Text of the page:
2016 AZ Awards of Merit: Unbuilt Concepts and Prototypes

2016 AZ Awards of Merit: Unbuilt Concepts and Prototypes

These unbuilt concepts and prototypes won over the AZ Awards jury and readers with their ingenuity and originality. 

For the sixth annual AZ Awards, our intrepid jury narrowed the field from over 800 submissions, received from dozens of countries, to select just 48 finalists that stood above the rest. In addition to presenting the AZ Award winners, Azure recognized these projects, products and concepts with Awards of Merit.

The following five projects are Awards of Merit winners in the categories of Unbuilt Concepts and Prototypes.

UNBUILT CONCEPTS

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Hotel Ascension
This inn and artists’ retreat is proposed for an unlikely spot: a former grain silo on the Buffalo River. To create livable suites in the elongated cylindrical forms, Ludovico Centis and Jin Young Song came up with a scheme of prefabricated steel modules that can be lowered into the towers using cranes. To turn the post-industrial structure into a beacon for the local arts community, the facade will be enlivened by exterior lighting, and the interior will include a restaurant, a library and a lookout point, proclaiming that even a seemingly antiquated building can enjoy a triumphant second life. 

Location: Buffalo, U.S. 

Firm: Song Centis, U.S. 

Team: Ludovico Centis and Jin Young Song with Thomas Bittner  

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Ohio Veterans Memorial and Museum
When it opens in 2017, the memorial by Allied Works Architecture will appear to rise from the parkland of the Scioto Peninsula in Columbus, Ohio. The site will include a café, gallery spaces and a two-storey cyclorama outlining the history of military service in the state. But the centrepiece will be the circular rooftop sanctuary, three storeys above ground, where rings of thick concrete will both uphold the structure and envelop it like ribbons on a package. Although the project commemorates a history of turmoil, the architecture tells a story of cohesion and mutual support. 

Location: Columbus, U.S. 

Firm: Allied Works Architecture, U.S. 

Team: Brad Cloepfil, Chelsea Grassinger, Nathan Hamilton and Kyle Lommen, with Jared Abraham, Chris Brown, Kyle Caldwell, Alexis Kurland, Rachel Schopmeyer and Luciana Varkulja  

CONCEPT PROTOTYPES

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Not To Scale
The central concept is a single block, a hollow, three-dimensional concrete trapezoid that forms exactly one-quarter of a cube. This shape is as versatile as it is simple. By scaling, rotating, combining and arranging these conceptual building blocks, it’s possible to create a seemingly infinite number of structures: a stool from one piece, a chaise from four, or a wall from 50. But why stop there? The designers at Levenbetts are using the form on an architectural scale to construct an entire house in upstate New York.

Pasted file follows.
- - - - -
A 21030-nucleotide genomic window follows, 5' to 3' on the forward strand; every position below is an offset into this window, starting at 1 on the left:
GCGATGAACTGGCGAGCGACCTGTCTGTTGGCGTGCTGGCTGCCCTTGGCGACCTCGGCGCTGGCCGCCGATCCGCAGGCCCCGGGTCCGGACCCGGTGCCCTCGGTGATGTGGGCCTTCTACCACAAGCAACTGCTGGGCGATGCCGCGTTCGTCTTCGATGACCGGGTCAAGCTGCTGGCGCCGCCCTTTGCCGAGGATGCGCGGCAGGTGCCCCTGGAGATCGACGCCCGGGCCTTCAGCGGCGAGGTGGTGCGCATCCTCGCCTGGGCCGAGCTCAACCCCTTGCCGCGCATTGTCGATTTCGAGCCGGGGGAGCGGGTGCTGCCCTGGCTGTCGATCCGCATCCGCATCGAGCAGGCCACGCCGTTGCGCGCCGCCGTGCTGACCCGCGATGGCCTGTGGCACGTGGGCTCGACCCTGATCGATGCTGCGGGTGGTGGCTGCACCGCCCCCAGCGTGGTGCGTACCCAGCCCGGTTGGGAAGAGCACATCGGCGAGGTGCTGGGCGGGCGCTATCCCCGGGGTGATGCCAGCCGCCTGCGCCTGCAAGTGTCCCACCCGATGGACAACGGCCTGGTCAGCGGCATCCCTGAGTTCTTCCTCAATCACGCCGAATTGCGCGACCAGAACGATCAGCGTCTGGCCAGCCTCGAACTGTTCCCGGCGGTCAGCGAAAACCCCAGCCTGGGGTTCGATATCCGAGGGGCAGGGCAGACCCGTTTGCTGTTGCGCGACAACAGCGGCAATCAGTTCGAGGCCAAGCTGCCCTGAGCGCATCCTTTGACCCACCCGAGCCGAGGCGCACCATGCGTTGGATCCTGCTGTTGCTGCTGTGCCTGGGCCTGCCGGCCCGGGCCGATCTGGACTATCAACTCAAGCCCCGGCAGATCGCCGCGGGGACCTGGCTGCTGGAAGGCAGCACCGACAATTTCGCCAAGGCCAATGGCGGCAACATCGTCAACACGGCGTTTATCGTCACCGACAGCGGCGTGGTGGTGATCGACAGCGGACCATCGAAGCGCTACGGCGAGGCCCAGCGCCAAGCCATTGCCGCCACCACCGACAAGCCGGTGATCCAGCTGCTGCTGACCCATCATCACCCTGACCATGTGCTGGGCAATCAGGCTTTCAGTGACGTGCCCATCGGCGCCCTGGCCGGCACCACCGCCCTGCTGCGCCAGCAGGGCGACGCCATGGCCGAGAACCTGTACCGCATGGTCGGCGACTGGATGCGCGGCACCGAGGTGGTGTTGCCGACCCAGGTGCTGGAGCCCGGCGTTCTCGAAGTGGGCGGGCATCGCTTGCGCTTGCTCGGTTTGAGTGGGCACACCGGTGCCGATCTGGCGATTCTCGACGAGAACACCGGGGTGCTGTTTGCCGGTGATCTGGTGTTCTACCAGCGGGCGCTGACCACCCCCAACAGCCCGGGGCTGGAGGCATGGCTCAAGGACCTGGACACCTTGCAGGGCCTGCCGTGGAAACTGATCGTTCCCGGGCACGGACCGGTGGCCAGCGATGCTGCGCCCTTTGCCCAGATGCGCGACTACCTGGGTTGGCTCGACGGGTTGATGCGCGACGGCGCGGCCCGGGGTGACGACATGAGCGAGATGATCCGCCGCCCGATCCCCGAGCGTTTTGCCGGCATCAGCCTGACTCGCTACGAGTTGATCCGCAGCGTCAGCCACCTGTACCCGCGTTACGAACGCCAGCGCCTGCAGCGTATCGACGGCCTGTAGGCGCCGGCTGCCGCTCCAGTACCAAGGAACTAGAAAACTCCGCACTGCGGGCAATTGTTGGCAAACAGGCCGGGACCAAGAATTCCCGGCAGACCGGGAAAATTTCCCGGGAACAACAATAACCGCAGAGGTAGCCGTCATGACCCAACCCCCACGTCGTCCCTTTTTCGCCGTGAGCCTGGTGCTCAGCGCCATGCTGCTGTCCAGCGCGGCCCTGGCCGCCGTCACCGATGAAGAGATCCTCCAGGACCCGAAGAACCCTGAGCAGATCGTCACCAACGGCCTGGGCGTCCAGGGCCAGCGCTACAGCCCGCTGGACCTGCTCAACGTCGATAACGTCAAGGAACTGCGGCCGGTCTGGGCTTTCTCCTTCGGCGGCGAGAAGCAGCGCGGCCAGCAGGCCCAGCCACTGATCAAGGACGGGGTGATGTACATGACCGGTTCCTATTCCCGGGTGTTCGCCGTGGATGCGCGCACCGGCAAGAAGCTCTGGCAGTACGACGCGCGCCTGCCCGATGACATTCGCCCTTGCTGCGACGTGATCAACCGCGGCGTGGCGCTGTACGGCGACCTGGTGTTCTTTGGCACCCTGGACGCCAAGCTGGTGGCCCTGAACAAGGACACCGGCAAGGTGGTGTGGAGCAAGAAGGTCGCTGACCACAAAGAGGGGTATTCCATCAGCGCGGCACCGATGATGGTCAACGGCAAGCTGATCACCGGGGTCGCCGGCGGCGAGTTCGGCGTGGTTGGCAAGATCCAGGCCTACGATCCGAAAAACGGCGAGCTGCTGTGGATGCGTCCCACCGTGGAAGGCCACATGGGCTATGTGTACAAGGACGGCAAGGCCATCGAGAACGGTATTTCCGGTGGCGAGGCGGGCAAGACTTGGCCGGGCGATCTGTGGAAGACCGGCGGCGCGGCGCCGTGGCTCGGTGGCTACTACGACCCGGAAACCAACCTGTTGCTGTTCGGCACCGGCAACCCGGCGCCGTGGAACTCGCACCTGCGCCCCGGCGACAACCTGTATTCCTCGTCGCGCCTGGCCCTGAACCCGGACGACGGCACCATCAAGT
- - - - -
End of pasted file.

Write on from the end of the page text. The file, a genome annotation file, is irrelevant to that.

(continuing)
Firm: Levenbetts, U.S. 

Team: Stella Betts and David Leven, with Filipe Colin, Andrew Feuerstein and Cornelia Foley  

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PearsonLloyd Collection 
Finally, furniture for the 21st-century office that has real character. This new collection was made with fluid, open concept spaces in mind, and it features minimalist hat and coat racks made from bent wood, and three-in-one workstations (consisting of a seat, a table and a coat rack) that can be easily moved from place to place. For meetings, forget the staid mahogany boardroom table: a two-person loveseat is designed to encourage proximity and eye contact. The concepts may be novel, but the craftsmanship and materials (mainly beechwood) show a deep commitment to artisanal values. 

Studio: PearsonLloyd, U.K. 

Designers: Tom Lloyd and Luke Pearson 

Manufacturer: Teknion, U.S. 

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Biz Eyes 3-D-Printed Eyewear 
These glasses aren’t just about seeing – they’re about being seen. The base frame is made from durable transparent resin, but the customizable white nylon spectacles make each piece unique. Do you want glasses that resemble multi­coloured orbs? Angels’ wings? Prehistoric runes? Thanks to 3-D printing, anything is possible. Each piece snaps into the base frame, and snaps off just as easily. When you’re ready to switch up your look, just print off a new pair. 

Designer: Nasim Sehat, Iran  ­

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